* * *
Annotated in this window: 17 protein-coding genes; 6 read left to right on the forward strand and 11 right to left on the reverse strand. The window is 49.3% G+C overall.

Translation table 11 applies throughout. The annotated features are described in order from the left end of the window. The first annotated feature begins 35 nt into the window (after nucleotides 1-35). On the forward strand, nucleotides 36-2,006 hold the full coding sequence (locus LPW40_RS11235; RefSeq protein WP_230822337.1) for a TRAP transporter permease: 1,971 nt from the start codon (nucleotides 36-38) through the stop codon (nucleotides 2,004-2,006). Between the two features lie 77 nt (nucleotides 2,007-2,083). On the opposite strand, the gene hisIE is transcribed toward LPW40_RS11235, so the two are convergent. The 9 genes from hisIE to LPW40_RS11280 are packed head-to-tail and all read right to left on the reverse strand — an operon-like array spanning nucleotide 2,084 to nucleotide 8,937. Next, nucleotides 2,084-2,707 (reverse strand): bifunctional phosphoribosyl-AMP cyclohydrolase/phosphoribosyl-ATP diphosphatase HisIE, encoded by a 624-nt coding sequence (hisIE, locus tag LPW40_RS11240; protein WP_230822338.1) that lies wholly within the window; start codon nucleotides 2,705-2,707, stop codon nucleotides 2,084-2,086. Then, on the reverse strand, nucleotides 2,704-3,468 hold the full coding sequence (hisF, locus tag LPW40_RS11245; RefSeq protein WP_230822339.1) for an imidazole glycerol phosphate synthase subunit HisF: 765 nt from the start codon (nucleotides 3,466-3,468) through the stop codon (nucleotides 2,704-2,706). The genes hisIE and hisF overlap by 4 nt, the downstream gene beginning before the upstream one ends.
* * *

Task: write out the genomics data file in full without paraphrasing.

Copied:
Annotated in this window: 17 protein-coding genes; 6 read left to right on the forward strand and 11 right to left on the reverse strand. The window is 49.3% G+C overall.

Translation table 11 applies throughout. The annotated features are described in order from the left end of the window. The first annotated feature begins 35 nt into the window (after nucleotides 1-35). On the forward strand, nucleotides 36-2,006 hold the full coding sequence (locus LPW40_RS11235; RefSeq protein WP_230822337.1) for a TRAP transporter permease: 1,971 nt from the start codon (nucleotides 36-38) through the stop codon (nucleotides 2,004-2,006). Between the two features lie 77 nt (nucleotides 2,007-2,083). On the opposite strand, the gene hisIE is transcribed toward LPW40_RS11235, so the two are convergent. The 9 genes from hisIE to LPW40_RS11280 are packed head-to-tail and all read right to left on the reverse strand — an operon-like array spanning nucleotide 2,084 to nucleotide 8,937. Next, nucleotides 2,084-2,707 (reverse strand): bifunctional phosphoribosyl-AMP cyclohydrolase/phosphoribosyl-ATP diphosphatase HisIE, encoded by a 624-nt coding sequence (hisIE, locus tag LPW40_RS11240; protein WP_230822338.1) that lies wholly within the window; start codon nucleotides 2,705-2,707, stop codon nucleotides 2,084-2,086. Then, on the reverse strand, nucleotides 2,704-3,468 hold the full coding sequence (hisF, locus tag LPW40_RS11245; RefSeq protein WP_230822339.1) for an imidazole glycerol phosphate synthase subunit HisF: 765 nt from the start codon (nucleotides 3,466-3,468) through the stop codon (nucleotides 2,704-2,706). The genes hisIE and hisF overlap by 4 nt, the downstream gene beginning before the upstream one ends.